Crime Files is a ground-breaking series offering scholars, students and discerning readers a comprehensive set of guides to the world of crime and detective fiction. Every aspect of crime writing, detective fiction, gangster movie, true-crime expose, police procedural and post-colonial investigation is explored through clear and informative texts offering comprehensive coverage and theoretical sophistication.Those are grand claims and hard to live up to. Whether the series does or not is something every reader of individual books has to decide but two things need to be said at once: there is nothing particularly ground-breaking in the serious study of crime fiction as it has been done for good many decades and it is unlikely that very many ordinary readers, discerning or otherwise, will bother with titles like Masculinity, Crime and Self-Defence in Victorian Literature or its counterpart, Femininity, Crime and Self-Defence in Victorian Literature.
Some of the titles are of interest. The problem is that they are deceptive. These books are not for discerning readers or even for students except those who are about to take exams in the subject and, even more so, those who want to rise in the academic ladder.
There is some evidence that both early and Golden Age writers of crime fiction did not consider that work to be important or worthy of serious consideration. We all know that about Sir Arthur Conan Doyle hating Sherlock Holmes because he displaced what he considered to be his serious literary work from the public's knowledge and affection. As a matter of fact, those historical novels are very good and the various non-Holmes short of adventure, medical life and ghostliness are excellent but we all know who holds our attention and affection and does so all over the world.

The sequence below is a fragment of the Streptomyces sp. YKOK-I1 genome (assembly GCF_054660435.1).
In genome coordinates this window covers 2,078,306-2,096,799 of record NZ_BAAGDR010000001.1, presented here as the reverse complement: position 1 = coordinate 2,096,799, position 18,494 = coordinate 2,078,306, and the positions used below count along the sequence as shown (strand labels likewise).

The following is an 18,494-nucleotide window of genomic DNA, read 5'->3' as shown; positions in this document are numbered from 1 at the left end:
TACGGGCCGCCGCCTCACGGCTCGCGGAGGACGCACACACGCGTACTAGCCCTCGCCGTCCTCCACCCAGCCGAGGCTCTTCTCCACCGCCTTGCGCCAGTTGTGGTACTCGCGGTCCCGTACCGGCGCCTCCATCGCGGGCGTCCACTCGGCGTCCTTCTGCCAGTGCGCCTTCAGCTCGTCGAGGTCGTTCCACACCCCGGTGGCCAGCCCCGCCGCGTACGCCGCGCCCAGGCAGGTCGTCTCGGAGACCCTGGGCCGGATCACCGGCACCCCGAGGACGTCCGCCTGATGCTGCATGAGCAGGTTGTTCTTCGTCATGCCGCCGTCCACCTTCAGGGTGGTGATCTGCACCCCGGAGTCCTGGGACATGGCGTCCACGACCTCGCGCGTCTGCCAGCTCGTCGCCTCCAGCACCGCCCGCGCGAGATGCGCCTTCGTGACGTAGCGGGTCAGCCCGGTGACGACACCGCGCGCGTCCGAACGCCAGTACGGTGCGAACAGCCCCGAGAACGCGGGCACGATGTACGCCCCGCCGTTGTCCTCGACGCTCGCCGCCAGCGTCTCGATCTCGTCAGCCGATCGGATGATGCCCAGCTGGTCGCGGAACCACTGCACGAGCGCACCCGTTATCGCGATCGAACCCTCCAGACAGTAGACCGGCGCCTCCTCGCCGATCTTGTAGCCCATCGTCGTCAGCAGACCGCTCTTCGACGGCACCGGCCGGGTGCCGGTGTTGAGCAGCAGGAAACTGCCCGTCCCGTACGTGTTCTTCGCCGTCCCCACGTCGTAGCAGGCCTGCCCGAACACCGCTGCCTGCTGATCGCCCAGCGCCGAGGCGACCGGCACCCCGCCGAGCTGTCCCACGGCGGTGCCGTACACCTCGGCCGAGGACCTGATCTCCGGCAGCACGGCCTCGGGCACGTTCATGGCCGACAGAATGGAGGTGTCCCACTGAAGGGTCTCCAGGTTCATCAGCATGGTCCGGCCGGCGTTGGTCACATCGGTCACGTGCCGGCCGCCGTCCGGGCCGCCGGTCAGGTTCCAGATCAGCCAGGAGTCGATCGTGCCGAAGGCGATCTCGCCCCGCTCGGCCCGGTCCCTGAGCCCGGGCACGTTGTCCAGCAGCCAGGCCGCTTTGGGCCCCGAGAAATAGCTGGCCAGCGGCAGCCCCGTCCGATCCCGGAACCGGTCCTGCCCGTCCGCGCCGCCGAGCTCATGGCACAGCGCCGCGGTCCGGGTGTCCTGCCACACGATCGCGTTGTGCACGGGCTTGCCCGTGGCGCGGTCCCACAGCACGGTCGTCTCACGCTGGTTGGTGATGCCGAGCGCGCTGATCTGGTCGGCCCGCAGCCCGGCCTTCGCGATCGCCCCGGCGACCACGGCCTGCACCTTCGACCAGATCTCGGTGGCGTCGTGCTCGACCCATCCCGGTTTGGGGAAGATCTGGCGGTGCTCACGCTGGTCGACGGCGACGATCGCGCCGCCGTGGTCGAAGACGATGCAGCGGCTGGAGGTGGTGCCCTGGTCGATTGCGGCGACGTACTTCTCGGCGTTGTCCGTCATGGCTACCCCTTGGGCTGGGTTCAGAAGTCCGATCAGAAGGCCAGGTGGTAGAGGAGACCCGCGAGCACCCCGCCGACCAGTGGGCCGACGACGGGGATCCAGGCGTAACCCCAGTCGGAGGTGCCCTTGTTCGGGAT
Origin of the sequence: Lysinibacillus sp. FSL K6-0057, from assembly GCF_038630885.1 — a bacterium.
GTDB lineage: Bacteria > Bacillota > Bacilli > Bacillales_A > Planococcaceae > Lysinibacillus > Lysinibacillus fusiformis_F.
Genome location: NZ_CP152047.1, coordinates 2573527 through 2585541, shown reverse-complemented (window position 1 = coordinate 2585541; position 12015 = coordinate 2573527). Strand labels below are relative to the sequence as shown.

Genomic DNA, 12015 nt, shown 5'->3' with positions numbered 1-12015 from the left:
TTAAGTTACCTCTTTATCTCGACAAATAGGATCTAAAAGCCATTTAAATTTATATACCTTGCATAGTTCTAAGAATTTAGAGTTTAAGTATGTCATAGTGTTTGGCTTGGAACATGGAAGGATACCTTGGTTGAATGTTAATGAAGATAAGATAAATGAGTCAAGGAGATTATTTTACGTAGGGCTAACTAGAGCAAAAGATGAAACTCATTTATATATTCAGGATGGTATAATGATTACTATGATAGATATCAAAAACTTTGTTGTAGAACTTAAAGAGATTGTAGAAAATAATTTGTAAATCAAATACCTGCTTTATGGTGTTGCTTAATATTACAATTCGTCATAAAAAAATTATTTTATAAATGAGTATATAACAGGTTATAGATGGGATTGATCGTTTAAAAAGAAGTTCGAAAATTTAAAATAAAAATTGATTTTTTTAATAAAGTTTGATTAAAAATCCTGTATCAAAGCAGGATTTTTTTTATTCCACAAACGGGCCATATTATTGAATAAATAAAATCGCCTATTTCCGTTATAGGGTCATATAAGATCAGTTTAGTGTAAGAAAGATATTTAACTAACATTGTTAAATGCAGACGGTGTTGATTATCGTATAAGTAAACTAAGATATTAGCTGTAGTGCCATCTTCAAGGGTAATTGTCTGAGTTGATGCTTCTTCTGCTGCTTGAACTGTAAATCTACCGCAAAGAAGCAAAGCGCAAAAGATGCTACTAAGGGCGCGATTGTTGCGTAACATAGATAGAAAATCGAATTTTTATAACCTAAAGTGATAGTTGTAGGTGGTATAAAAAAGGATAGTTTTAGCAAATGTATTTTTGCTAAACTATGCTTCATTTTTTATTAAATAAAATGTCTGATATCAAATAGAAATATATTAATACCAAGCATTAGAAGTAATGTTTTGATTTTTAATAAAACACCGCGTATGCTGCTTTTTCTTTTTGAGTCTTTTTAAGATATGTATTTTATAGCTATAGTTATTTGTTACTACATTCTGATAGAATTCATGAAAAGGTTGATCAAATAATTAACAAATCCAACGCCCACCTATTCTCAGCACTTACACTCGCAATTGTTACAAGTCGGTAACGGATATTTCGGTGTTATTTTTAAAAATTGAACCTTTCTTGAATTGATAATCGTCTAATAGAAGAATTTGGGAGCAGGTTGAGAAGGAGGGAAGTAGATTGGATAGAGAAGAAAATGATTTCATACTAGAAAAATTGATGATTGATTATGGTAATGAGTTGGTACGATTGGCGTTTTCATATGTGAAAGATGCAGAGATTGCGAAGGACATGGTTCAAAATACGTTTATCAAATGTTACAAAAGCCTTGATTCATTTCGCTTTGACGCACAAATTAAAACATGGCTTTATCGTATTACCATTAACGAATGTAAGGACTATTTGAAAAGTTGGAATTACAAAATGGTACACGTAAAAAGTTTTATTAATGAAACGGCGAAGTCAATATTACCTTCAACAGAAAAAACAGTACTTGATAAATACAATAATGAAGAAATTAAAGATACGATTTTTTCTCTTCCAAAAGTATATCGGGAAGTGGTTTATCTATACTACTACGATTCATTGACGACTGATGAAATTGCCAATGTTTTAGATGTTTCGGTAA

Detective fiction writers of the late nineteenth and early twentieth century sometimes used pseudonyms or considered their output to be merely an unimportant part of their work. The same applied to some of the Golden Age writers like S. S. Van Dine, Henry Wade, J. J. Conington and others. Women continued to use male pseudonyms long beyond the time this was deemed to be necessary and it is only slowly that the writing of detective fiction became an acceptable and honoured profession. (There is no need to discuss J. K. Rowling's tricksy way of advertising her detective novels, supposedly written by one Robert Galbraith with the truth somehow becoming known to every journalist within days of the first book's publication.)
Of course, this is not true for everyone. Conan Doyle may not have liked Sherlock Holmes but he wrote the stories under his own name and eventually accepted his detective's importance; Agatha Christie used her real name for the detective fiction and a pseudonym, Mary Westmacott, for what might be termed her "serious" fiction. John Dickson Carr, who did use several names at various times, gloried in being a crime fiction writer, calling it the "grandest game on earth". Despite this and despite the great popularity of the genre in the years between the wars and immediately after the Second World War, some unease prevailed.
Nowadays the unease lies with those academics. The subject may exist but its students are uneasy: can it really be called a serious academic study, they ask themselves. The answer is no, not unless it is analyzed from many, reasonably fashionable point of view and certainly not unless rather spurious academic debates can be conducted.